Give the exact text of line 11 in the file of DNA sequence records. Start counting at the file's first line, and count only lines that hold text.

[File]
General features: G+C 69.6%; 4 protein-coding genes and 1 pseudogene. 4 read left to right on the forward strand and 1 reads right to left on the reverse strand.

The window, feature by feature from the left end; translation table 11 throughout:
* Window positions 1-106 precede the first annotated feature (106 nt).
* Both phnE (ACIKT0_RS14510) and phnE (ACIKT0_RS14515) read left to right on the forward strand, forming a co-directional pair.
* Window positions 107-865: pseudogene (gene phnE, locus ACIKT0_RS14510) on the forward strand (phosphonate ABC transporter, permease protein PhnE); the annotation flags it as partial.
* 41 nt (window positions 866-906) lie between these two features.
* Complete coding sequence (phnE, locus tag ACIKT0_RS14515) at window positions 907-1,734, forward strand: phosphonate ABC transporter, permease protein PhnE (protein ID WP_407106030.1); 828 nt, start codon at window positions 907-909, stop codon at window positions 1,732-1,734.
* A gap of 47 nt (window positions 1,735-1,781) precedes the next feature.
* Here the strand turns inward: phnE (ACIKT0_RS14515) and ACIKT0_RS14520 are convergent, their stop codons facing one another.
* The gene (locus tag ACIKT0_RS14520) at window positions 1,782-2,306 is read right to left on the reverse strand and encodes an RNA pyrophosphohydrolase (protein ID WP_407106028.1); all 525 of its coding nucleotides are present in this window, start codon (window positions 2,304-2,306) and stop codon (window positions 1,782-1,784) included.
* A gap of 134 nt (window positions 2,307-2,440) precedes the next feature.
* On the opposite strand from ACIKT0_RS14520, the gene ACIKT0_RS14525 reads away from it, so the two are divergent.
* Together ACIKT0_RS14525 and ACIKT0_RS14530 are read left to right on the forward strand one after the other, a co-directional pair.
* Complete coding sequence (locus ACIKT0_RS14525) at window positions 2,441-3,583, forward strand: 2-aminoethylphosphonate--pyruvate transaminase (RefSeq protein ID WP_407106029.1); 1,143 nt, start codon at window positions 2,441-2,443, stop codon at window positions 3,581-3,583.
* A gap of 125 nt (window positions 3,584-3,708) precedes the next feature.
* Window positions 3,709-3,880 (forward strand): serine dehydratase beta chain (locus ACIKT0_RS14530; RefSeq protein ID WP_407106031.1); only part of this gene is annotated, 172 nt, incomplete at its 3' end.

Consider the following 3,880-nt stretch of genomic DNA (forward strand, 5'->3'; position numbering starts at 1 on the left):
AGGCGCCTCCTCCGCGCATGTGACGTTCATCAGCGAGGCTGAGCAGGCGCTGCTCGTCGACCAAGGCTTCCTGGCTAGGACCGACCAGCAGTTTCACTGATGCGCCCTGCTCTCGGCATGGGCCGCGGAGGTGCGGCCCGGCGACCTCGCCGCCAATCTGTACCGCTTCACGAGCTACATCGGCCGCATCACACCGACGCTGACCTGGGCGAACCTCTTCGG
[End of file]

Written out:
* A gap of 134 nt (window positions 2,307-2,440) precedes the next feature.